All of It

I have not reflected theologically in quite some time. Most of the theological structures that I had in place failed me magnificently over the past 2 years. I prayed a lot. I begged for revelations, affirmations, and prophesies, none of which came.

So I am reevaluting everything. All of it. Everything involving faith and spirituality. I am starting completely over at the basics and trying to unlearn my expectations and assumptions. I am not trying to force myself to fit into any systematic theology; I am letting it all fall into place slowly, organically.

So this is my second deconstruction. I went through my first during my freshman and sophomore years of college when I left my fundamentalist upbringing.

That was a decade ago! And I thought I was lucky because I got my great deconstruction done early in my life. But no. A surprise round 2 is upon me.

Something I was able to really feel and celebrate soon after my first deconstruction was how holy everything around me was. I was experiencing so many things in my college years, and it all felt sacred. Late nights with friends. Laughter. The music we made in choir. The plays and musicals we performed in theatre. The theological study I was engaging. Traveling to another country. Chapel services. Conversations in the dining hall. The songs of the crickets and the frogs at night. The way we all took care of each other in our dorm rooms when tornados were touching down nearby. It felt like the Divine was everywhere! The whole earth was full of glory. All of it.

Of course, over time this bliss has faded. I experienced hardship the year after I graduated college. Then in seminary I worked extremely hard and was focused on success. I had beautiful spiritual moments there as well, but I was pressured to follow a ministry path that didn’t fit me at all and pressured to conform to a particular theological framework to satisfy my ministry requirements. I lost a lot of essential parts of myself. I thought I had to sacrifice them to do the right thing of being faithful to seminary and ministry.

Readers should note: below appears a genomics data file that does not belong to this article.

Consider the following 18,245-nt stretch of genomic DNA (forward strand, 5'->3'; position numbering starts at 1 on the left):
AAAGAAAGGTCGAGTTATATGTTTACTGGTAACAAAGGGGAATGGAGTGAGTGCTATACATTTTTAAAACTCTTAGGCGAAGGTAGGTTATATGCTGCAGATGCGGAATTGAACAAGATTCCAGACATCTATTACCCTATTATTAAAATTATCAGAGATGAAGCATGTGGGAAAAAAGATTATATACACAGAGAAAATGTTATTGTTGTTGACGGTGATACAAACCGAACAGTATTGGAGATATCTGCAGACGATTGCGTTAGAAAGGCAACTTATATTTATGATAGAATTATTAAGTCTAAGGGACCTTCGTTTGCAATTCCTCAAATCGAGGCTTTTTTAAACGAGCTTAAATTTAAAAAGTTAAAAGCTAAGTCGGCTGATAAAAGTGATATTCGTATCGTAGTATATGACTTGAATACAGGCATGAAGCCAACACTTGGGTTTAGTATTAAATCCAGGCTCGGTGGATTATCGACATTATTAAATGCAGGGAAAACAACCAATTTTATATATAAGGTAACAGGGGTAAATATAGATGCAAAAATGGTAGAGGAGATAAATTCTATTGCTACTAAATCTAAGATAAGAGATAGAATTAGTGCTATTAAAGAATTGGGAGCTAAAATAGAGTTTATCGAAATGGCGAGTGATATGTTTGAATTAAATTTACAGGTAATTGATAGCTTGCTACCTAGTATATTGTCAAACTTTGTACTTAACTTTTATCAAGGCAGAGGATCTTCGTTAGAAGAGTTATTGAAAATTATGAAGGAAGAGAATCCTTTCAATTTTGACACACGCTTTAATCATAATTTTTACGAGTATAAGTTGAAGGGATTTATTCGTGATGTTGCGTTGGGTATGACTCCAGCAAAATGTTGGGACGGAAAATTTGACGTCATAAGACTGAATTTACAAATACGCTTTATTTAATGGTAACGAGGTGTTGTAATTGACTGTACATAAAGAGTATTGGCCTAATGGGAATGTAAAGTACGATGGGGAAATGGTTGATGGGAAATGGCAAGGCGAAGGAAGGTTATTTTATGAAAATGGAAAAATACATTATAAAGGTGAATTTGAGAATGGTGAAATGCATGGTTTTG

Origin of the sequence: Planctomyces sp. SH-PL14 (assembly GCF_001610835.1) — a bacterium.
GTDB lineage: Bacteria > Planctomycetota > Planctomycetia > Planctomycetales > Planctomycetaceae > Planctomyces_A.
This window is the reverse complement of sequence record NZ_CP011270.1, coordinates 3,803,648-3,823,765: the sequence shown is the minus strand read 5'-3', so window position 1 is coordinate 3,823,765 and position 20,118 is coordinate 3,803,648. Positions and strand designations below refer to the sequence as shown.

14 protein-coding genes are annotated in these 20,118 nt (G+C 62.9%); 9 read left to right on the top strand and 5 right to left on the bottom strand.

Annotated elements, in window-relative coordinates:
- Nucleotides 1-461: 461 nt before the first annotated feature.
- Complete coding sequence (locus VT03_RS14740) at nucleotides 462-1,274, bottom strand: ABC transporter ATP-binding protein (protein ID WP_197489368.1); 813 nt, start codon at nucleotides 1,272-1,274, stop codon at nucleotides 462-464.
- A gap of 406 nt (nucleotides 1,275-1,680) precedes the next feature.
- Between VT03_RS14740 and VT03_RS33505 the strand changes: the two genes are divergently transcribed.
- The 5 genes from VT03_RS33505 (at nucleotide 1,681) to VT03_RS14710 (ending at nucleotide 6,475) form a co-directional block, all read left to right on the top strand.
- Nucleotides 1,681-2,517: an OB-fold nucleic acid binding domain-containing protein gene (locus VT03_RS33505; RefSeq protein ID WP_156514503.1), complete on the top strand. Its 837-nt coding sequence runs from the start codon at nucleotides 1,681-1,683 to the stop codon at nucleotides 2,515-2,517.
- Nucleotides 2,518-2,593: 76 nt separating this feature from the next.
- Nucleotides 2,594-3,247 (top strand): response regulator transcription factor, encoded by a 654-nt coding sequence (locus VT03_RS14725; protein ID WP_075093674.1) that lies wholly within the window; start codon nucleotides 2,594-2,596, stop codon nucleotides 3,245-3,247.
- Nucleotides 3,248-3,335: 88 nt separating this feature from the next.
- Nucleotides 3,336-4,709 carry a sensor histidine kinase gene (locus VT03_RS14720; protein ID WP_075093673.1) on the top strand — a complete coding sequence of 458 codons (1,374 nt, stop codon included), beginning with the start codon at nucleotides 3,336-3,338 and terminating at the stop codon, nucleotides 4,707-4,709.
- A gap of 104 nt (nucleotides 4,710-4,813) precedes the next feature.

This was all bound to fail. In college I was allowed to be fully myself, for the first time ever. In ministry and in seminary I went back to being what others wanted me to be in line with a particular religious ideal.

Now I see that a second deconstruction was inevitable.

As I am reclaiming the parts of myself that were forced to be dormant, I have realized that some of the ideas I had after my first deconstruction are coming back to me.

I am wrtiting and putting my art in the world. That is holy and sacred. The great blue heron I saw a week ago while I was alone in the woods near the lake was a holy moment. The butterfly that grazes my face, the old man sitting on the park bench excitedly describing all the birds he has seen around the lake, the dog that approaches me for a pat and walks with me for a while, the choir I sing in, laughing with coworkers, these moments, this world is full of the Divine. All of it.

Feed Your Soul

I am in a place of discovery right now.